Electrochemistry: Oxidation and Reduction as Electron Transfer (For CBSE, ICSE, IAS, NET, NRA 2022)

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Electrochemistry deals with the conversion of electrical energy into chemical energy and vice versa.

Oxidation and Reduction as Electron Transfer

  • Process in which an atom or ion loses one or more electron to other atom is called oxidation.
  • Process in which an atom or ion gains one or more electron is termed as reduction.
  • For example, formation of from and .

(loss of by ; oxidation)

(gain of by ; reduction)

  • Sodium undergoes oxidation and chlorine undergoes reduction.
  • A reductant is a species in a chemical reaction which loses its electron to another reactant.
  • Sodium helps chlorine to undergo reduction and therefore it is called a reducing agent and reductant .
  • An oxidant is a species which accepts electrons in a chemical reaction.
  • Chlorine, accepts electron, therefore it is an oxidizing agent.
  • Oxidation and Reduction processes occur simultaneously, so it is called oxidation-reduction reaction or Redox reaction.

Oxidation Number

  • Oxidation number apparent charge which an atom appears to have when each pair of electrons is counted with more electronegative atom.
  • The number indicate number of electrons that has been shifted from an atom towards a more electro- negative atom, in a heteronuclear covalent bond.
  • The sign for the atom shifting its electron away from itself and is given to more electro atom.

Rules for Assigning Oxidation Number

1. Oxidation number is taken as zero if atoms are present in elemental form. For example, .

2. The oxidation number of a monatomic ion is the same as the charge present on it. For example, will have oxidation number respectively.

3. The oxidation number of oxygen is in almost all the compounds except in peroxides e. g. where oxidation number is and super oxides where it is .

4. The oxidation number of is when combined with non-metal and is when combined with metal e. g. in the of is but in it is .

5. The Oxidation Number of alkali metal is in its compounds.

6. The sum of the oxidation numbers of all the atoms in a neutral compound is zero.

7. In a polyatomic ion, the sum of the oxidation numbers of all the atoms is equal to the charge on the ion. e. g. in , the sum of oxidation Number of carbon and oxygen is .

Balancing Redox Reaction

The redox reaction can be balanced by any of the following methods:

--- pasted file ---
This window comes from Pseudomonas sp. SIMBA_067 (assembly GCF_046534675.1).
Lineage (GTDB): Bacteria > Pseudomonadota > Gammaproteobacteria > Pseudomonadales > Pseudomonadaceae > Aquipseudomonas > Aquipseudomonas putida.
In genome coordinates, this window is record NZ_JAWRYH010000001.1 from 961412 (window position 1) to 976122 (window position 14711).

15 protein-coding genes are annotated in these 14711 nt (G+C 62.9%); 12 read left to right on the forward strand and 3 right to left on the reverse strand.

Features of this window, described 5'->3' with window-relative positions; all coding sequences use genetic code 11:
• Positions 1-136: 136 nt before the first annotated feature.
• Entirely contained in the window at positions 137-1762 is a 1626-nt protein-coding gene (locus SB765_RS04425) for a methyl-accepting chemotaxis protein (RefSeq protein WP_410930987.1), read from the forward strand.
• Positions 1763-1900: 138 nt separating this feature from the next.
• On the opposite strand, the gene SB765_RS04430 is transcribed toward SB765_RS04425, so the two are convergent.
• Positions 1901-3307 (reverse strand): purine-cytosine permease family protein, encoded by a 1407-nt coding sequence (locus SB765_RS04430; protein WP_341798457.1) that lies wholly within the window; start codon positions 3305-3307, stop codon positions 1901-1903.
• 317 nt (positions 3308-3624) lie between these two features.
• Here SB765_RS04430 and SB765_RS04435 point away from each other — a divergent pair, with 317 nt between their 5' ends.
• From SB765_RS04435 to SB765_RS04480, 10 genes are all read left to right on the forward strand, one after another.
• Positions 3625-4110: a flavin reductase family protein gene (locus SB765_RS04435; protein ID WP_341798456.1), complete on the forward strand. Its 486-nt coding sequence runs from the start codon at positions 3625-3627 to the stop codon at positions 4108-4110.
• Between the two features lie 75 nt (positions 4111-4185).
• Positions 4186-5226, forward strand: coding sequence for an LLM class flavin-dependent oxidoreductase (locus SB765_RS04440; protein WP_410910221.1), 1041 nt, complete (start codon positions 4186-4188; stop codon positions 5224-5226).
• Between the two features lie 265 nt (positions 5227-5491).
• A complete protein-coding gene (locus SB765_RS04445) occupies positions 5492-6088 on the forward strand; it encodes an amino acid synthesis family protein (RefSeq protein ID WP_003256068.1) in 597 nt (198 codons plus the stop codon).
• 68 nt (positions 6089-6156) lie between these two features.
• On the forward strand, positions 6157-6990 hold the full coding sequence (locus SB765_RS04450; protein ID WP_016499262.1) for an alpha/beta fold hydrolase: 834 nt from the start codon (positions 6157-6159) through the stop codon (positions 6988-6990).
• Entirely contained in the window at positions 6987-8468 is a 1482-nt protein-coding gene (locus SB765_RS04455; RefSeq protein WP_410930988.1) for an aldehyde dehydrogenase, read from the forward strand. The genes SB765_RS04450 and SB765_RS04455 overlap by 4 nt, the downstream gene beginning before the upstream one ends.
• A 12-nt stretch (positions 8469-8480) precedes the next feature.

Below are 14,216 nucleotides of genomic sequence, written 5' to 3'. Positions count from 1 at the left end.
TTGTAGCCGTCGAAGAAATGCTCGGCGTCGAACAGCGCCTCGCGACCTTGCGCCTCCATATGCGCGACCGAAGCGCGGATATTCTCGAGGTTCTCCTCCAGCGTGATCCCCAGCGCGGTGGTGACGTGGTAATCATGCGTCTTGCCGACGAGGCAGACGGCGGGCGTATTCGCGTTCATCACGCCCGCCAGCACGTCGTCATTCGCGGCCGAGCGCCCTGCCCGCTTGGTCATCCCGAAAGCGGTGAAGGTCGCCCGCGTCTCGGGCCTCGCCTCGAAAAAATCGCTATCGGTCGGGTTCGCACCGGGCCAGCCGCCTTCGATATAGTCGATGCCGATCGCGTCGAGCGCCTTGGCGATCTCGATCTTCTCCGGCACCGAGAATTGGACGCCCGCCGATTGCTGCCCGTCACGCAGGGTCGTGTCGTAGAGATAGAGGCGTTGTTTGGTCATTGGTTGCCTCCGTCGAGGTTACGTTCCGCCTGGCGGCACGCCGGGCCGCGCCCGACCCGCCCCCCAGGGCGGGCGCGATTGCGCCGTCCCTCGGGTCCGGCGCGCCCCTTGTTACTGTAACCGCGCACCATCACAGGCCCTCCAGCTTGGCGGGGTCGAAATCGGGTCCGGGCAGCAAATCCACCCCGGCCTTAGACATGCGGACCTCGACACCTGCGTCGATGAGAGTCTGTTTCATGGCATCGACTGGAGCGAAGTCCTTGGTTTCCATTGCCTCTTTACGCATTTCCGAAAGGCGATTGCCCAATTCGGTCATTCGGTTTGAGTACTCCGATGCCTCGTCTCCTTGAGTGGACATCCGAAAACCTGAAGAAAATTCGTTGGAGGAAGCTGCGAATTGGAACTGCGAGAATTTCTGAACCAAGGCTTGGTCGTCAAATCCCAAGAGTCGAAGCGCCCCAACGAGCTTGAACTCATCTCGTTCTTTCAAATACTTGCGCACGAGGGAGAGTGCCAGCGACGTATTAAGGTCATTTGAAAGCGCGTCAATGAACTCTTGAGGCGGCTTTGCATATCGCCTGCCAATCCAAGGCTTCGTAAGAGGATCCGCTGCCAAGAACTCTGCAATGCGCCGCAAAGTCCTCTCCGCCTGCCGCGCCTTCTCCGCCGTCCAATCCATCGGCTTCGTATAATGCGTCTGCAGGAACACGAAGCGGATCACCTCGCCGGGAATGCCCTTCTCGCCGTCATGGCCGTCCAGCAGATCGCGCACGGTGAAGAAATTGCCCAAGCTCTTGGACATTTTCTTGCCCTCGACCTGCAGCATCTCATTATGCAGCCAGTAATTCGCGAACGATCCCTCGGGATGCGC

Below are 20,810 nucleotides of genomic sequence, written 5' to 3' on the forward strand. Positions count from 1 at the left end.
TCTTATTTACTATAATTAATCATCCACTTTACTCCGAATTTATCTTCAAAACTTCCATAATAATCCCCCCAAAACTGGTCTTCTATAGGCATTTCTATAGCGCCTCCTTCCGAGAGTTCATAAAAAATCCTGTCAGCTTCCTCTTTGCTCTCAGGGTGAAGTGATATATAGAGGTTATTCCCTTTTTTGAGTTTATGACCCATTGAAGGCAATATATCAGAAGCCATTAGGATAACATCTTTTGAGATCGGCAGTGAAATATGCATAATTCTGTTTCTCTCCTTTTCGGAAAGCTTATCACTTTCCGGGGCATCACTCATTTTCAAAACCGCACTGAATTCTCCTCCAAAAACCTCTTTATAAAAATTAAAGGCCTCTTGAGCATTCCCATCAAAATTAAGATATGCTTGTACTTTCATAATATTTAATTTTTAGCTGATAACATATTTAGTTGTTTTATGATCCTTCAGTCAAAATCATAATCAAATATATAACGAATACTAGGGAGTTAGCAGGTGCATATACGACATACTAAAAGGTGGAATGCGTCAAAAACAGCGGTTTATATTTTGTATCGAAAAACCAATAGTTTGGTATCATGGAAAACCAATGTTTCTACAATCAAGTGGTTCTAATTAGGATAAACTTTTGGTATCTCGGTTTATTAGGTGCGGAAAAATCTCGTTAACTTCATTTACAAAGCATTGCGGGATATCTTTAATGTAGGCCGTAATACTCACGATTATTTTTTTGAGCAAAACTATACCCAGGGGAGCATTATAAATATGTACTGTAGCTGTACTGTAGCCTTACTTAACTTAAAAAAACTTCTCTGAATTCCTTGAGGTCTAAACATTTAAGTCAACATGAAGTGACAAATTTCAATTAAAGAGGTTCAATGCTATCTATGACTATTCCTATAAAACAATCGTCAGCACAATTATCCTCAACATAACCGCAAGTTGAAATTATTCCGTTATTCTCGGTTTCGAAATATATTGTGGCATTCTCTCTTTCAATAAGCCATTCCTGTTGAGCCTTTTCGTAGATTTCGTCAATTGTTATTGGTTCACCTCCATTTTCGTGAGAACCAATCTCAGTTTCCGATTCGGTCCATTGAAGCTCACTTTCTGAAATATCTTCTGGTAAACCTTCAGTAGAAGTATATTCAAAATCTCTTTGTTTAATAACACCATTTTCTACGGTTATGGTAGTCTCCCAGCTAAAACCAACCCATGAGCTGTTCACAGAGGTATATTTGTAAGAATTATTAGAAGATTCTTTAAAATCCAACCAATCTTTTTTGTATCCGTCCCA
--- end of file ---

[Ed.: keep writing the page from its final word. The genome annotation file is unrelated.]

• Oxidation number method
  • Ion Electron method

Balancing by Oxidation Number Method

Steps involve in balancing redox reaction by this method is as follows:

  • Write the skeletal equation of reaction i.e.. chemical equation without the stoichiometric coefficient.
  • Write the oxidation number of each atom above its symbol in the equation.
  • Identify the atoms undergoing change in oxidation number.
  • Calculate the increase or decrease in oxidation number per atom for the atom undergoing a change in oxidation number. If more than one atom is involved, multiply the increase or decrease in number with the number of atoms undergoing the change to determine the total change in oxidation number.
  • Equate the increase and decrease in oxidation number on the reactant side by multiplying the formulae of the oxidizing and reducing agents suitably.
  • Balance the equation with respect to all the atoms except hydrogen and oxygen.
  • Finally balance and also.
  • If the reaction is taking place in acidic medium balance the atoms by adding required number of molecule on the side where atoms are less in number. Balance the atoms by adding to the side deficient in atoms.
  • If the reaction is taking place in the basic medium by add required number of negative charges by adding required number of ions to the side deficient in the magnitude of charges, then add molecules to balance ions.

For example - When Phosphorus is treated with nitric acid, nitric oxide is formed.

The skeletal equation is

Write the oxidation number of each atom on the given skeletal equation

and are undergoing change in Oxidation Number.

Increase of

Decrease in

Equating the increase and decrease in Oxidation Number of and on the reactant side.

Balance the P and N atoms on both sides of the equation

and are already balanced in the equation.

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